Located in Rochester, NY, East High School enrolls approximately 1,770 students in Grades 7–12. East High School runs a middle school autism program that consists of two self-contained classrooms of seventh- and eighth-grade autistic students. The school began using READ 180 in 2006 and the program was first implemented for autistic students in 2009–2010, when the autism program was in its beginning stages. By the 2010–2011 school year, there were two classrooms of autistic students—seventh and eighth grade—with eight students in each class. Of these students, 14 (88%) were male, 13 (81%) received free and reduced-price lunches, and 3 (19%) were English learners (EL). Half (50%) of the students were African American; the remaining students were Latino (13%), White (13%), and Asian (6%).
The program for autistic students at East High School retained the basic READ 180 model; however, some minor modifications were made and increased support was provided for certain components (Table 1). Implemented four days a week, each day began and ended with whole-group, teacher directed instruction, as prescribed, and was delivered to each grade level separately. During the small-group rotations, the two grade levels were combined, and students moved between the two classrooms as they rotated through stations of small-group instruction, independent reading, and individual practice on the software.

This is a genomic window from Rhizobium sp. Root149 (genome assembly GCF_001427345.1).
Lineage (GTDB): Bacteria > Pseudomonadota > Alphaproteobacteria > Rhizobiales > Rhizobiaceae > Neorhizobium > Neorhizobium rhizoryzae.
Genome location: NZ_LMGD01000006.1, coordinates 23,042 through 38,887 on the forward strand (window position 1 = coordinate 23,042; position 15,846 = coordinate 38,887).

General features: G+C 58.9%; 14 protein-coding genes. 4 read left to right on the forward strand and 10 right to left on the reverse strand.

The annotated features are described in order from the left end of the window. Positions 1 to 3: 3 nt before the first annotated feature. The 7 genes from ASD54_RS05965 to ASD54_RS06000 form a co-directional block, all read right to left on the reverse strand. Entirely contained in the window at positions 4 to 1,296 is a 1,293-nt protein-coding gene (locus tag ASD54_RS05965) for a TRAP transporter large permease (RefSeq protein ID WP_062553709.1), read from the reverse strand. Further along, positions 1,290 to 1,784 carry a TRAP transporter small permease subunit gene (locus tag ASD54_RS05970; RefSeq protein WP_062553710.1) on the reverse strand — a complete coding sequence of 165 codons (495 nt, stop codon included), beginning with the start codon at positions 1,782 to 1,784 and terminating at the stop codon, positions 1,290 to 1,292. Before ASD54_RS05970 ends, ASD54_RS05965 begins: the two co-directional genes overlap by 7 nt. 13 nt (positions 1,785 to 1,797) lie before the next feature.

In 2010–2011, a group interview was conducted with the seventh and eighth-grade classroom teachers, the literacy coach, and the principal to ascertain their impressions of the effectiveness of READ 180 for the 16 students in the autism program. Brief interviews were also conducted with two students. The interviewees identified a number of specific aspects of READ 180 that they found were particularly beneficial for autistic students and their teachers (Table 2): 1) highly predictable structure; 2) motivating computer-based instruction; 3) high-interest content; 4) visual resources to support comprehension; 5) scaffolded writing; 6) scaffolded support for reading comprehension; and 7) daily, differentiated lessons with teachers and peers. In addition, the teachers reported that the following adjustments and supports helped to make the program successful for autistic students: 1) grouping by reading levels; 2) stations located in separate spaces; 3) occasional supplemental materials to target individual needs; 4) common READ 180 planning time for teaching staff; and 5) ongoing professional development and coaching. See Table 1.
Reading Inventory® results of the 16 autistic students revealed a wide range of reading proficiency and progress across the two classrooms, which is typical among autistic students who experience a variety of cognitive and behavioral challenges. In the 2010–2011 school year, seventh-grade fall Lexile® measures ranged from Beginning Reader (BR) to 796L, while spring Lexile measures ranged from BR to 820L. In the eighth grade, fall Lexile measures ranged from BR to 986L, and spring Lexile measures ranged from BR to 1242L.
The performance of the eight eighth-grade autistic students on the Reading Inventory was explored to demonstrate student gains made while using READ 180 for two years. Four students, who entered the program with some reading proficiency (Lexile measures ranging from 400L to 1000L), made more than one grade level of growth (a range of gains from approximately 200L to 500L) after receiving READ 180 instruction. Three other students, who entered the program with limited reading proficiency, made a range of gains from approximately 50L to 200L after receiving the instruction.
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